Ajahn Chandako [00:25:10]

Preparing For Exams
Exams and assessments are inevitable when one is a student. They cause lots of distress and suffering to many of us. However, if approached with a logical plan, they do not have to be that painful.

Associate Professor Emmanuel Manalo
Student Learning Centre, The University of Auckland [00:13:22]

How To Prepare For Exams (pdf)   [view/annotate inline]
Requires Adobe Reader []

Meeting Deadlines
To meet deadlines, it is important that you are well organised and that you plan ahead. It is also critical that you are realistic in the tasks that you set yourself, and that you create conditions that support the achievement of those tasks. The following is a talk on strategies to help you successfully meet your deadlines.

Jenny Marshall (Senior Tutor)
Student Learning Centre, The University of Auckland [00:11:05]

How To Meet Deadlines (pdf)   [view/annotate inline]
Requires Adobe Reader []

Self Hypnosis
Hypnosis is a technique which can be helpful in many ways in medicine, as shown by brain imaging and rigorous research. It is often misperceived by many as a form of "control" which is used in entertainment. In reality it is a procedure which involves the use of the imagination and the focussing of attention. Amongst its many uses are pain management and enhancing relaxation.

Dr Bob Large is a Psychiatrist and Pain Specialist. In this audio file he talks about hypnosis and self-hypnosis. He then reads a hypnotic script with a focus on enhancing relaxation and wellbeing. People vary in their hypnotic capacity, but most people are able to experience hypnosis or self-hypnosis to some extent.

Warning: Please do not listen to this file if you are driving or operating heavy machinery as it can cause sleepiness and relaxation.

Dr Bob Large [00:18:15]

Progressive Muscle Relaxation
Progressive muscle relaxation is a commonly used technique for stress management.

Matt Shepherd works part time as a researcher within the Department of Psychological Medicine. He has had a long interest in working with people around relaxation issues. His current research work includes e-therapy projects.

Warning: Please do not listen to this file if you are driving or operating heavy machinery as it can cause sleepiness and relaxation.

Matt Shepherd
Department of Psychological Medicine, The University of Auckland [00:19:10]

Brief Walking Meditation by U Vansa

A wandering mind is perfectly normal for most people. However, many meditation beginners equate a wandering mind and distractability with failure in their meditation practice. An alternative for beginners in meditation is to consider walking meditation first before trying sitting meditation. If one can practice walking meditation for a few minutes regularly, one can then progress to doing other meditations while washing the dishes, folding or ironing clothes, while exercising or while performing other daily routine activities.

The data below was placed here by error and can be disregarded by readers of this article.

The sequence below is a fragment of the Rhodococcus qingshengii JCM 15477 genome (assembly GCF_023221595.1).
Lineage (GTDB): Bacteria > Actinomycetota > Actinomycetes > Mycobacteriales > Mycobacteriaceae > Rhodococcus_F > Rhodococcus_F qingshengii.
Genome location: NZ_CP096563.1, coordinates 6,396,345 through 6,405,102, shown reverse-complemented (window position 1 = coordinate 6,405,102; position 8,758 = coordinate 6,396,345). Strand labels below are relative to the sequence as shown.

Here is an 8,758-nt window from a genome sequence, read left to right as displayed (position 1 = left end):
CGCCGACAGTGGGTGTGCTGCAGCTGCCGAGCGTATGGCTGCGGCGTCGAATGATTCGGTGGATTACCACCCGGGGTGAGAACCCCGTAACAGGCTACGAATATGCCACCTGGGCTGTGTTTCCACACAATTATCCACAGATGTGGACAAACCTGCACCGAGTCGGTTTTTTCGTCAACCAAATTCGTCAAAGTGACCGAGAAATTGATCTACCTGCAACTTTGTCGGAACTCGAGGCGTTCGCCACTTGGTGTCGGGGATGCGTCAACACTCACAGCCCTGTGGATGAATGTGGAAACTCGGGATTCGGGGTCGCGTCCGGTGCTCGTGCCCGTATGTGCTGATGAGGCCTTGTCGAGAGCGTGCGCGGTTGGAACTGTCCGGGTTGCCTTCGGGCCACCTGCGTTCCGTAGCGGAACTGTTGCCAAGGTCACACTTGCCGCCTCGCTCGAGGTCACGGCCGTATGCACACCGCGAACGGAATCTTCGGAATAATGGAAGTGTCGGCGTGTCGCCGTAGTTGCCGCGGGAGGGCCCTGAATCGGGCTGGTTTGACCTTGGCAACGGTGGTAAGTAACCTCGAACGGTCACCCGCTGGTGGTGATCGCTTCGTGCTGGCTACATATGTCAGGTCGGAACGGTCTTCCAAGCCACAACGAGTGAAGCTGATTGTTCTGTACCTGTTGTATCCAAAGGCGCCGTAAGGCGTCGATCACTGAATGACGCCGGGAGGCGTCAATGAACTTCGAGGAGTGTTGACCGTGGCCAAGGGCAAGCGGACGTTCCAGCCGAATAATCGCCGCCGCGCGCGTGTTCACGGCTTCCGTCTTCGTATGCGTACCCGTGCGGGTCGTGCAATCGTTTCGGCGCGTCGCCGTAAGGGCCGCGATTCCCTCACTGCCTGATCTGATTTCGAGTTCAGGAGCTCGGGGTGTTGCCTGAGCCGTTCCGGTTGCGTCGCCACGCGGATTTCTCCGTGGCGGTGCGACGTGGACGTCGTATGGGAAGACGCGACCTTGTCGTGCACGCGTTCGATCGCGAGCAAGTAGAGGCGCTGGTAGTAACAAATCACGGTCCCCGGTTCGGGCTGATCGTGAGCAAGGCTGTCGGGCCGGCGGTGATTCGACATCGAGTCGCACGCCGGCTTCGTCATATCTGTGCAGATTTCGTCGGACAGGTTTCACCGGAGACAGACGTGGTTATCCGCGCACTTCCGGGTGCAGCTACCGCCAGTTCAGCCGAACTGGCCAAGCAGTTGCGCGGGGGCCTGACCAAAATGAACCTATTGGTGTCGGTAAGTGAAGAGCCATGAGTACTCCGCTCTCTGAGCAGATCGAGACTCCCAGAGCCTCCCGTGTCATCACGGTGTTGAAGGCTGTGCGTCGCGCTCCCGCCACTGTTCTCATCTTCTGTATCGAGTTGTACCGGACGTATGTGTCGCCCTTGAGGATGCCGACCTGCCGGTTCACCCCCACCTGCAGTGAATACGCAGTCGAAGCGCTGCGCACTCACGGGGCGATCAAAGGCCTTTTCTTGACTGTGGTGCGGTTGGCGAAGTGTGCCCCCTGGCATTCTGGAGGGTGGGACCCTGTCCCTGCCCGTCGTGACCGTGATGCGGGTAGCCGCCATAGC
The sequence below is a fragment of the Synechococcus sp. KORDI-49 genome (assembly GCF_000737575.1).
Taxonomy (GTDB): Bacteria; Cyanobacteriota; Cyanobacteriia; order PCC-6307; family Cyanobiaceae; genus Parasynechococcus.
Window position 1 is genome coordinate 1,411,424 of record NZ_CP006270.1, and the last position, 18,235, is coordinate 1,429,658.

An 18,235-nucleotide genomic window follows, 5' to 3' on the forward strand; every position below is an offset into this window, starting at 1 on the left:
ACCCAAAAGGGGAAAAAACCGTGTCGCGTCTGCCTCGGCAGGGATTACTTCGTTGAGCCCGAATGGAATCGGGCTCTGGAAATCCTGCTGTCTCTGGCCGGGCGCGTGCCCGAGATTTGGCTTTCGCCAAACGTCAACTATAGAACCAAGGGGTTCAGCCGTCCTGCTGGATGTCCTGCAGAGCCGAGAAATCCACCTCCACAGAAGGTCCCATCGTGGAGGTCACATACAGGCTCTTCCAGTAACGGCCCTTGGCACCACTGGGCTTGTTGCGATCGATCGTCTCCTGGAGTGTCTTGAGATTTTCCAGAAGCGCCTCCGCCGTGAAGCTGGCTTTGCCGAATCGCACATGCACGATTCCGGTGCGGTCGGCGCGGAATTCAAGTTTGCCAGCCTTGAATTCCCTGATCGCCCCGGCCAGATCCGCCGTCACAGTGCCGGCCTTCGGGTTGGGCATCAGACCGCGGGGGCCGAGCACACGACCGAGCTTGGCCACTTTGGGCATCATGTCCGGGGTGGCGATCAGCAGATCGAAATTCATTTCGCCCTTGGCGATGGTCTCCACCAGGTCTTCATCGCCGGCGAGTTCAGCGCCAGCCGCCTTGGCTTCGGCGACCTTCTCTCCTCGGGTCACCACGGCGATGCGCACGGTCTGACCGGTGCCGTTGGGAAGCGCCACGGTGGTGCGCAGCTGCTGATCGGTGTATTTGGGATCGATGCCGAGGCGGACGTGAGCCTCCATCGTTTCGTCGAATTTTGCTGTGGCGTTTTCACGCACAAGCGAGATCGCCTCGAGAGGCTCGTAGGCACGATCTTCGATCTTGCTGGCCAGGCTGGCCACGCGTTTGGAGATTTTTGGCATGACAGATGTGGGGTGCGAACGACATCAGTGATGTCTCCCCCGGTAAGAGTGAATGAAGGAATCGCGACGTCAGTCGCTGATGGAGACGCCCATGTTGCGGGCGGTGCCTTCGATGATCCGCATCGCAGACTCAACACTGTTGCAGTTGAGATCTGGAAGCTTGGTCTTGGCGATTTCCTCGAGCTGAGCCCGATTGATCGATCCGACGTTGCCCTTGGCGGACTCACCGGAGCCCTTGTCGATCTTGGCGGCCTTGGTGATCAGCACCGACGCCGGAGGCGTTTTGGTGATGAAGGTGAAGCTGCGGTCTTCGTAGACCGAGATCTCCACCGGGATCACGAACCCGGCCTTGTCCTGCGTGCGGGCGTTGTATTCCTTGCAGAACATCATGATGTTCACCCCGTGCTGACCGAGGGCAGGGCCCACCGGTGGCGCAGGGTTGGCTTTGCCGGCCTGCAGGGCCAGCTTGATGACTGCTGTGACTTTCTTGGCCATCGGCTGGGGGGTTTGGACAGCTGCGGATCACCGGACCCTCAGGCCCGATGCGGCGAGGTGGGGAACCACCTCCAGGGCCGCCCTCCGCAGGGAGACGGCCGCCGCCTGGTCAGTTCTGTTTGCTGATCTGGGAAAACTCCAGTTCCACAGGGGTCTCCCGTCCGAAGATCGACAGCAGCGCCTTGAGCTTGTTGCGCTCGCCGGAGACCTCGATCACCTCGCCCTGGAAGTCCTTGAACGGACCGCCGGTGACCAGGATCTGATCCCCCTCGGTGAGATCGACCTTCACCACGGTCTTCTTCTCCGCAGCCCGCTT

U Vansa (Sean Pritchard) [00:09:25]

Brief Sitting Meditation by U Vansa (excellent for beginners)

A short version of mindfulness meditation using the breath as the object of focus. This is a good sampler on mindulfness meditation for beginners. If one can do mindfulness meditation for 3 minutes every day for a week, then one might consider doing 4 minutes the following week and so forth. Studies have shown that regular meditation for about 2 months can bring about changes in one's perspective, mental health and possibly physical well being.

U Vansa (Sean Pritchard) [00:09:10]

Brief Loving Kindness Meditation while Sitting by Sharon Salzberg 

This is a good introduction for beginners to Loving Kindness Meditation. The goal is to increase enhance feelings of compassion and connectedness to ourselves, other people and other beings. Loving Kindness meditation has been practiced for at least 2 thousand years.

Sharon Salzberg [00:08:40]

Brief Loving Kindness Meditation while Walking by Sharon Salzberg 

This is an active form of meditation combining walking and loving kindess meditations. The goal is to incorporate loving kindness aspirations in our routine thinking process. Instead of constantly being immersed in our worries, a loving kindess wish to ourselves and other beings becomes an oasis in our busy and frenetic minds.

Sharon Salzberg [00:02:21]

Mindfulness with Dr Craig Hassed.

The following five tracks are a series of mindfulness practices.   The fourth is a bodyscan meditation and the fifth is a combined mindulness meditation

Dr Craig Hassed, Monash University

You can view his book Mindfulness for Life here.






Download the audio files

These audio files are available for download as a single zip file from the Downloads page.